It will do all the usual Google Assistant things like setting reminders, telling you the weather and controlling your smart devices. There appear to be some LEDs atop the device that function as status indicators. We don’t know much else about how it will work, and considering its size, it likely won’t sound as as good as the original Google Home, but I presume you’ll be able to connect it it to your existing sound system, like the Echo Dot.
Perhaps more interesting is a rumored Google Home Max, which is meant to be the company’s premium alternative to devices like Apple’s HomePod and the Sonos Play:3. We don’t know much about the device other than that it will feature stereo speakers, but the ‘Max’ name suggests high-end sound quality. At this point, however, it’s not entirely clear whether the speaker will be announced at the October 4 event or is being worked on for a later date.
We’ve also gotten an early look at a new Daydream VR headset, which now features even more fabric and will also come in Charcoal, Fog, and Coral colors. We don’t know much about it other than that it will cost $99 instead of $79. Perhaps that means Google is using better optics or new sensors, but we’ll have to wait until Wednesday to find out more.
It’s been a while since we had a premium Chromebook from Google itself, so another Droid-Life leak suggests we’ll be getting one on Wednesday. The device is expected to flip over and turn into a tablet like most new Chromebooks, and Google will sell an optional Pixelbook Pen for $99. The pen is sensitive to both pressure and tilt.
The Pixelbook is expected to come in 128, 256, and 512 GB storage configurations, which is notable as Google has always emphasized cloud storage on Chromebook devices. Its last Chromebook Pixel, which began at $999, only had 32 gigs of storage.
That was a downer for anyone hoping to use the device as their primary laptop, as it gave you very little room to save data locally and keep working offline. The Pixelbook aims to change that. It maintains the premium pricing though, at $1,199 for the 128 GB, $1399 for 256, and $1,749 for the 512 GB option.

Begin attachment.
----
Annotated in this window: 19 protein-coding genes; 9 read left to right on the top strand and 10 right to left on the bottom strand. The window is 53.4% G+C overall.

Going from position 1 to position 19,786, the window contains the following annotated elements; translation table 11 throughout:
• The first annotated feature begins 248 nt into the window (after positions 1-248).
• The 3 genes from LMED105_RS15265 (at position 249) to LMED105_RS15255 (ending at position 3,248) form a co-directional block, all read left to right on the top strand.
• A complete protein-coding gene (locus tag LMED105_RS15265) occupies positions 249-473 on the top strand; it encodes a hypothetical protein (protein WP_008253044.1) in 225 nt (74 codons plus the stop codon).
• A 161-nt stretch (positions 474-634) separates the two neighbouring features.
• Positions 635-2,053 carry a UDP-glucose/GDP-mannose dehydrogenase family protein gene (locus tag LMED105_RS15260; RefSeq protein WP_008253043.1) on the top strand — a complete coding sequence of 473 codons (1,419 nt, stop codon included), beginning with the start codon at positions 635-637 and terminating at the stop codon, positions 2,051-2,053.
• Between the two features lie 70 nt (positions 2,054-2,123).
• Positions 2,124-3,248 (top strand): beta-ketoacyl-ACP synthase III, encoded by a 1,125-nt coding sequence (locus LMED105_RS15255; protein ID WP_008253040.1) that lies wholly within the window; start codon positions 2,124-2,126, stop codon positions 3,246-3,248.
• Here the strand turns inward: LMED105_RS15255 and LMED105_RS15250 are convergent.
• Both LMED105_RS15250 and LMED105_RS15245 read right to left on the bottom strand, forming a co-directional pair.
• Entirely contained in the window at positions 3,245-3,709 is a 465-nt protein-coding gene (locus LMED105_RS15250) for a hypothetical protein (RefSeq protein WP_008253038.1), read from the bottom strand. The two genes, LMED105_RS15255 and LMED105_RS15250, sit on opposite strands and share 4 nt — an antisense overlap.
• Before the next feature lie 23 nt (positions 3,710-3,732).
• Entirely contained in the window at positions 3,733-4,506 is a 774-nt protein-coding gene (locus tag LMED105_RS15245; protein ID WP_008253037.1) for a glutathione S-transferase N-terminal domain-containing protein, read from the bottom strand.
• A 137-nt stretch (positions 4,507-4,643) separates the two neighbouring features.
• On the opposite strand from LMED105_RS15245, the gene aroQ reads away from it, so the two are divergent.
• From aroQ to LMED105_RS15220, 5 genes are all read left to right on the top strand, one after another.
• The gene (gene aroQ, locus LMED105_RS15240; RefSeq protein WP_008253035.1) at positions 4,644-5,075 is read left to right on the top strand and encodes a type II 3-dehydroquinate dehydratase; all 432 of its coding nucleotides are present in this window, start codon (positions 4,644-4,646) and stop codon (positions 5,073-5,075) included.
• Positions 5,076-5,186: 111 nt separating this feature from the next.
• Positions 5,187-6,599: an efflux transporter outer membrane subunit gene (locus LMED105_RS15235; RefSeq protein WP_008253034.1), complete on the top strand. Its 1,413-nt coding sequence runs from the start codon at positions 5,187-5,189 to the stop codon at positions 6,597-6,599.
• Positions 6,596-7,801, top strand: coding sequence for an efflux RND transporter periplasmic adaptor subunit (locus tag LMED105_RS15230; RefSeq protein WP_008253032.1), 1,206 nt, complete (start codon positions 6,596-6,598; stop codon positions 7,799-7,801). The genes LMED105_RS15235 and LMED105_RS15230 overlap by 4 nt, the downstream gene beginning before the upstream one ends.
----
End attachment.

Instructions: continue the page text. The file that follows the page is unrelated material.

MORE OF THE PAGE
Google Assistant-enabled headphones
Since it seems all but certain Google is removing the headphone jack on its new Pixel phones, the company will likely want to emphasize different technologies instead: USB-C and Bluetooth.
Rumors suggest the Pixel 2 will include USB-C headphones in certain regions. These headphones have the potential to sound better thanks to using their own DAC and software optimizations, though we have no idea how good the ones Google includes will be. They will also, of course, feature easy access to the Google Assistant.
The company is also rumored to be working on a pair of AirPods competitors, but you can also expect the company to emphasize third-party headphones with Google Assistant built-in, like Bose’s new Quietcomfort 35 II. The idea seems to be suggesting that losing the headphone jack can lead to more convenient experiences, but I’m still sad to see the port go.
- There haven’t been any rumors to suggest Google is making a new Android TV device, but I’d like to see one. The last time it did was with 2014’s Nexus Player, which isn’t even powerful enough to play 4K video. It’s unlikely we’ll see one tomorrow, but it would be good timing to compete with the Apple TV 4K.
- Android still sucks at tablets, and there hasn’t been a flagship Android Tablet since the Pixel C back in 2015. The OS has changed a lot since then – mainly, the addition of split-screen multi-tasking – so it would be nice for Google to have a first-party iPad alternative.
- The new Pixel phones are expected to come with Android 8.1, even though most phones don’t even have 8.0 yet. Google Lens will probably require Android 8.1 to run, for example, and Google is expected to include some improvements to Bluetooth audio to make up for the lack of a headphone jack.
- An interesting bit of news is a new customizable ‘Google Bar‘ which will allow you change the look of Google’s Search widget, and includes a button for Google Lens as well as the usual microphone.
- Google won’t want to fall behind Apple’s recent ARKit efforts, so I’d expect to hear more about ARCore during the event, and how developers can use it to embrace augmented reality in their own apps.
With just a couple of days to go, it seems like the event will be jam-packed with news. Stay tuned for TNW for everything to come.